Governor Deval Patrick’s administration recently awarded nearly $2 million in grants to preserve large tracts of undeveloped land in Western Massachusetts.
Last week Massachusetts Executive Office of Energy and Environmental Affairs Secretary Rick Sullivan announced the Landscape Partnership Program is supporting two projects to protect thousands of acres of agricultural and wooded land from development in Franklin and Berkshire Counties.
Stephanie Cooper, Assistant Secretary for Land and Forest Conservation at the EEA, said that the Landscape Partnership Program works with private landowners, municipalities, and land trust organizations to incentivize the protection of the land with several goals in mind…
“It’s about wildlife habitat, it’s about preserving working farms and forests, it’s about adapting for climate change, protecting drinking water, “ said Cooper. “It’s an investment we were happy to make.”
In the Berkshire County towns of Otis and Tyringhamn, $850,000 was granted to the Long Mountain Conservation Project, partnering with the Berkshire Natural Resources Counil, and the state Department of Fish and Game.
The funds will allow the Department of Fish and Game to permantly protect a 905-acre parcel of land owned by the New Hampshire-based Lyme Timber Company as a Wildlife Management Area.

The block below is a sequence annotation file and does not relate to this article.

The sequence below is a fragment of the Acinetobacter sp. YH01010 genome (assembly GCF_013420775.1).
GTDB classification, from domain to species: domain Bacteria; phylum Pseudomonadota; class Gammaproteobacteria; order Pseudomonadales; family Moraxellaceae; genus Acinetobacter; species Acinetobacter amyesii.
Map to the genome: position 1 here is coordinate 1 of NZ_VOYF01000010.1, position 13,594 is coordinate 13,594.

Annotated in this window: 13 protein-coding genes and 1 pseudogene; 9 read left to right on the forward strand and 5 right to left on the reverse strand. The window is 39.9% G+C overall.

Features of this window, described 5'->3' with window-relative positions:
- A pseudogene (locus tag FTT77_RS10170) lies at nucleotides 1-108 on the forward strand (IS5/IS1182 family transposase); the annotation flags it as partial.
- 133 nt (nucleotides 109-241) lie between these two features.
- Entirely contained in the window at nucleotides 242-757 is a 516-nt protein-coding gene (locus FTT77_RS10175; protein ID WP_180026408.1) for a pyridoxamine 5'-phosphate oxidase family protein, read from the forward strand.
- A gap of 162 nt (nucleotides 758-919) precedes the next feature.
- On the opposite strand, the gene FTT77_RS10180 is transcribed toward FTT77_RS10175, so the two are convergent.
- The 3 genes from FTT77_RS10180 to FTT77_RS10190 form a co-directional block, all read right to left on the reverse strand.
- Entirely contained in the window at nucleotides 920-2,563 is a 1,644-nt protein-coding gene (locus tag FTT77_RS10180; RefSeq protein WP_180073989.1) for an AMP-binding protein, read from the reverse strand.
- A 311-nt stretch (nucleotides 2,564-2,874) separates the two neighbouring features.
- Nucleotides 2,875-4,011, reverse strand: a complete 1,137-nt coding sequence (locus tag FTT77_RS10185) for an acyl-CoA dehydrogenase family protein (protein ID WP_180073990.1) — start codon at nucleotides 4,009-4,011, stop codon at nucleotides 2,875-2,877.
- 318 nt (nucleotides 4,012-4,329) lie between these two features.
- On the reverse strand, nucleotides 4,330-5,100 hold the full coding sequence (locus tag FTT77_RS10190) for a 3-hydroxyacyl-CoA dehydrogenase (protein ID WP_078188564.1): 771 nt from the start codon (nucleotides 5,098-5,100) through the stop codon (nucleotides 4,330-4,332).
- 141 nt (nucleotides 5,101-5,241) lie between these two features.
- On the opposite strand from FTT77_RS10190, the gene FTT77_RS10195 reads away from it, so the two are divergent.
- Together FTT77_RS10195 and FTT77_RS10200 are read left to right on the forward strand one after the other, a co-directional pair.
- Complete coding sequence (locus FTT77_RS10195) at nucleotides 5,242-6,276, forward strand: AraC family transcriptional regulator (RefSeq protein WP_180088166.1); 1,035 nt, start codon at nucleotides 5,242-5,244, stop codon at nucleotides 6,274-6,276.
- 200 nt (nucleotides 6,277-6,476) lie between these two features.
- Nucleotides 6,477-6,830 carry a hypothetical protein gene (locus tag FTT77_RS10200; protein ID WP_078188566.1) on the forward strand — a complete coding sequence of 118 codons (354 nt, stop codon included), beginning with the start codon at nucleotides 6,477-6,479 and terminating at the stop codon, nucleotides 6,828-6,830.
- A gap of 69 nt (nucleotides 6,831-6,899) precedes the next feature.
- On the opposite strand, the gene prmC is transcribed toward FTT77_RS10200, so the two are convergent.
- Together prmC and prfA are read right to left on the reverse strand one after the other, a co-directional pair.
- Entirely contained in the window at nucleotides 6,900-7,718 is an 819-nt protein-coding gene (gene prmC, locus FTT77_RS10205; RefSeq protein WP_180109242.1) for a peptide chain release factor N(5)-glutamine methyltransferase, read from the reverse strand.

According to Cooper, the forest land will continue to be properly managed.
The money is also incentivizing a donation of an adjacent 597-acre area of land from a private land owner to the Berkshire Natural Resources Council.
Narain Schroeder, Director of Land Conservation at the BNRC ays that parcels similar to the largely untouched area of land being considered for protection in this particular program are increasingly rare in the commonwealth.
“One of the things that makes this unique is the unfragmented nature of this area,” said Schroeder.
In nearby Franklin County, more than $1 million will support the Leyden Working Farms and Forests Project.
Emily Boss, of the Franklin Land Trust, said her organization will work with the Mount Grace Land Conservation Trust to assist several area farmers and landowners to place conservation restrictions under the Department of Agricultural Resources on undeveloped land.
“All the land continues to be owned by the private landowners, but each entity would hold a restriction which would mean the land couldn’t be developed in the future,” said Boss.
The town of Leyden would also be involved in the conservation process.
Boss said that conservation restrictions on the parcel would protect scenic value, plants and animal species, and also drinking water in the Leyden Glen reservoir.
To qualify for the state funding, the different agencies at each project must finalize agreements by June 30th, 2014.
Since 2006, land conservation has been a focus of the Governor’s administration as part of its goal to fight climate change. The Landscape Partnership Program formed in 2011 has assisted the administration preserve over 100,000 acres of land across the state.